October 29, 2009 07:23 pm at 7:23 pm |
  2. Brian from NJ

    Again, the government is interfering in the markets by propping up housing sales with tax payer money. This is how we got into this mess in the first place (Gov't interfering in the markets). What is going to happen to the housing market, and to the values of the houses now being sold through these programs, when the government is no longer extending the credits? And the money the gov't does make ($300M) won't even cover the YTD fraud they have already uncovered... Two years from now we will be talking about just how bad of an idea this was...

    October 29, 2009 07:24 pm at 7:24 pm |
  3. terry,va

    What a country....hold your hand out and get money. Dodd got his sweetheart deal why shouldn't everyone else?

    October 29, 2009 07:32 pm at 7:32 pm |
  4. Limbaugh is a liberal

    Out of curiosity, why do homebuyers get a tax credit, while millions upon millions of renters get none? Are we in any way less productive in this economy? Are we less patriotic? Are we not paying our fair share of taxes?

    October 29, 2009 07:56 pm at 7:56 pm |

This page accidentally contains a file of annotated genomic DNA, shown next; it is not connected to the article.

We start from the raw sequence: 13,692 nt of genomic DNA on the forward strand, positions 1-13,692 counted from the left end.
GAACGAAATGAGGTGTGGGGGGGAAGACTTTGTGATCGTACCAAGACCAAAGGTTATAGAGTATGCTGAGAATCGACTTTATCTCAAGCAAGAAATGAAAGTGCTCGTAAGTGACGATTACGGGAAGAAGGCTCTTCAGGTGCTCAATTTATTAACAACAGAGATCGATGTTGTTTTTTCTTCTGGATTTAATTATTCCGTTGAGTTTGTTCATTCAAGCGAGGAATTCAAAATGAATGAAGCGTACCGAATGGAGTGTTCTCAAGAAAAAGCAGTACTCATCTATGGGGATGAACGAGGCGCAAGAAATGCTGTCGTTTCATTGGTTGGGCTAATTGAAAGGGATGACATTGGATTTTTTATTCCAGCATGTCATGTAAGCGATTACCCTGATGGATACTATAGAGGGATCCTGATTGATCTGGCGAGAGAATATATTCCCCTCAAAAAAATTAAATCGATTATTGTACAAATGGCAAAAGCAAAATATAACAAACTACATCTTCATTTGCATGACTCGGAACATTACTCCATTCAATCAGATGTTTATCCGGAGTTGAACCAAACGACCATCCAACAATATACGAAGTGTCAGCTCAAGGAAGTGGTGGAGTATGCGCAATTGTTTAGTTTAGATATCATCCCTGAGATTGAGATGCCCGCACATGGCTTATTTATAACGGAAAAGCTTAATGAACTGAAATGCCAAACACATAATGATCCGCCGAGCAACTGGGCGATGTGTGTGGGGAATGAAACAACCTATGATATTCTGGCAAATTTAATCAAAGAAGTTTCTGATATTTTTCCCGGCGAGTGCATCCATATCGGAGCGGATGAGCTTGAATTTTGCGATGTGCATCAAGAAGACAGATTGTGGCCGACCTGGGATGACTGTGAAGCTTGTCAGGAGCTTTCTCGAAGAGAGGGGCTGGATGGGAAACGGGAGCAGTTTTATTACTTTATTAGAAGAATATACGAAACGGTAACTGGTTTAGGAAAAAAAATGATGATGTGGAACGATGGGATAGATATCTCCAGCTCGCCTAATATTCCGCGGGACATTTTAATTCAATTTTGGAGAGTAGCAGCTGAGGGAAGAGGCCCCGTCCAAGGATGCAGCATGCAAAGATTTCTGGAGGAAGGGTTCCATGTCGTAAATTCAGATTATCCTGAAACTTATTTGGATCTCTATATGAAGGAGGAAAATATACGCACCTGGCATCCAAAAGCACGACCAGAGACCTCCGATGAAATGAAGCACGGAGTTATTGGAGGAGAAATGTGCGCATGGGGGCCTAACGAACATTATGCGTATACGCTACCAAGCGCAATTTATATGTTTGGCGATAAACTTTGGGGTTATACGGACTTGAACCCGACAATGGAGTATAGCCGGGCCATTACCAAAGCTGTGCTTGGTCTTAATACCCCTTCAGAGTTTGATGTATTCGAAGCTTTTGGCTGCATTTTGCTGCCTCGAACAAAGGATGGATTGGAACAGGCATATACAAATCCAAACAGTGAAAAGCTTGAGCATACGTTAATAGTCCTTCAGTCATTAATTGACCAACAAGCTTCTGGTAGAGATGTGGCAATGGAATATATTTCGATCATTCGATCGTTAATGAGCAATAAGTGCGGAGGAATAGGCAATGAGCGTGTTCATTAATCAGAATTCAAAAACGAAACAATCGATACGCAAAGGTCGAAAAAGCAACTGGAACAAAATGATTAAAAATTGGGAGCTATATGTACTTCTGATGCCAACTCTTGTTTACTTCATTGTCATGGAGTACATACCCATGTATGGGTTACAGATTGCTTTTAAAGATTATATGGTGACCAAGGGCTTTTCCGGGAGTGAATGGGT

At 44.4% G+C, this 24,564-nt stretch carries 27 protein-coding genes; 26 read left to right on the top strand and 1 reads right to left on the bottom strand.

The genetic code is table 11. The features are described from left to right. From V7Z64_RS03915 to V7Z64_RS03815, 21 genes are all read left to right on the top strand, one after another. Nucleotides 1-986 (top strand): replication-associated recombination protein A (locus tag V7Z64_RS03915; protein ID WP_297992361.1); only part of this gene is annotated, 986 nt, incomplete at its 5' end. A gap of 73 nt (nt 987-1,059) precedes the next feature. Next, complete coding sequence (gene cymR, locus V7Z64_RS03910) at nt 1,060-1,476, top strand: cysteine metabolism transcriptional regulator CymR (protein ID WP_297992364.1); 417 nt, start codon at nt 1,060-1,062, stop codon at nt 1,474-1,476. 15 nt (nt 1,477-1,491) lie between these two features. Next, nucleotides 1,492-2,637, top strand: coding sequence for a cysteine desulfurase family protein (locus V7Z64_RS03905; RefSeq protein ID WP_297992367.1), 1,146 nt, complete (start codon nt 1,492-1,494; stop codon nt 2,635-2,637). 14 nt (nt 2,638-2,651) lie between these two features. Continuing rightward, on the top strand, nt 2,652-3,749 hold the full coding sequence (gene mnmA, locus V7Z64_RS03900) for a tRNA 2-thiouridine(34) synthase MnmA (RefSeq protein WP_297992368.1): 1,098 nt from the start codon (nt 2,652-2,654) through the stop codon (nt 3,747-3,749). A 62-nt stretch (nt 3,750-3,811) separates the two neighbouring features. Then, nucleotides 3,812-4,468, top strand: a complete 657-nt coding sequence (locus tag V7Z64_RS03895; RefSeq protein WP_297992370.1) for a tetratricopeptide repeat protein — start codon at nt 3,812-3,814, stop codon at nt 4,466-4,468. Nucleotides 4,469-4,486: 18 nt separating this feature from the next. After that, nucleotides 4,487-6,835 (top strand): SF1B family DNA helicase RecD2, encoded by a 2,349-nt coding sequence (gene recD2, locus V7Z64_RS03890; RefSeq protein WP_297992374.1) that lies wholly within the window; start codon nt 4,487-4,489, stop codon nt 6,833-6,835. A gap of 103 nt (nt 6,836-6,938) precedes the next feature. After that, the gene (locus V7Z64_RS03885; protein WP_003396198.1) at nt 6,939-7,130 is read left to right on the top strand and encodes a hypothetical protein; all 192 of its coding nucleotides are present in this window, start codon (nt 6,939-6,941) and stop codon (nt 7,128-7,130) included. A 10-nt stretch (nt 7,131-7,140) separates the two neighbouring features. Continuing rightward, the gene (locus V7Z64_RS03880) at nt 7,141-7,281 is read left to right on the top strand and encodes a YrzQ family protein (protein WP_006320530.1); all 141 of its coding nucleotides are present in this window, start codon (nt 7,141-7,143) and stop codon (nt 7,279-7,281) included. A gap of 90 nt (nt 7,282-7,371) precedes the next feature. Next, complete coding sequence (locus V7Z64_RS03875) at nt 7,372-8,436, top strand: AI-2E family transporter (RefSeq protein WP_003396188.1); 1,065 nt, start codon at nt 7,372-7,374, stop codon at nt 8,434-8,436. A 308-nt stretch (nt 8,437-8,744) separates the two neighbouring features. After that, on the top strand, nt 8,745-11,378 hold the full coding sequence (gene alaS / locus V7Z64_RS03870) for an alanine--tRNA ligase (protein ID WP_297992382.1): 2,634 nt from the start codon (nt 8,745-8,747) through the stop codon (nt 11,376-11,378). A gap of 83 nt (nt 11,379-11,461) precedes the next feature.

5. Democrat

    This seems somewhat familiar, where have I seen this before, the government pushing people to buy stuff they can't afford.

    October 29, 2009 08:14 pm at 8:14 pm |
  6. Reatte

    LOL, spend that money print some more and spend that to. I do know that there are people out there that need help like this but then there are some out there that can't even make it from day to day and our taxes are paying for them a fine ass house and then some but the ones that need it the most are still homeless

    GOD BLESS AMERICA AND THE PEOPLE!!!!!!!!!!!!!!!!!!!!!!!!
    if I can still say GOD

    October 29, 2009 08:36 pm at 8:36 pm |
  7. ddg

    At least it is an incentive I may qualify for. That will be a first.

    October 29, 2009 08:37 pm at 8:37 pm |
  8. Perusing-through

    This is a good thing. :-) Congratulations to bipartisanship.

    October 29, 2009 09:02 pm at 9:02 pm |
  9. Perusing-through

    THIS IS A GOOD THING

    This particular $8,000.00 tax incentive has proven to be a powerful tool to stimulate home purchases. When people buy homes:

    (1.) it spurs the economy and eventually down the road these home buyers pay state and local property taxes,
    (2.) which helps fill the governments pocket,
    (3.) which spur more government incentives to do more things to spur the national economy.

    October 29, 2009 09:17 pm at 9:17 pm |
  10. dan smith

    Keep on spending that money. In response to D. Tree, I am lower middle class and I can assure you I never received a tax cut under Obama the fact is I now pay more thank you very much. Obama forgot to mention that all that change he was talking about during the campaing was all that anyone's going to have left by the time he gets through.

    October 29, 2009 11:15 pm at 11:15 pm |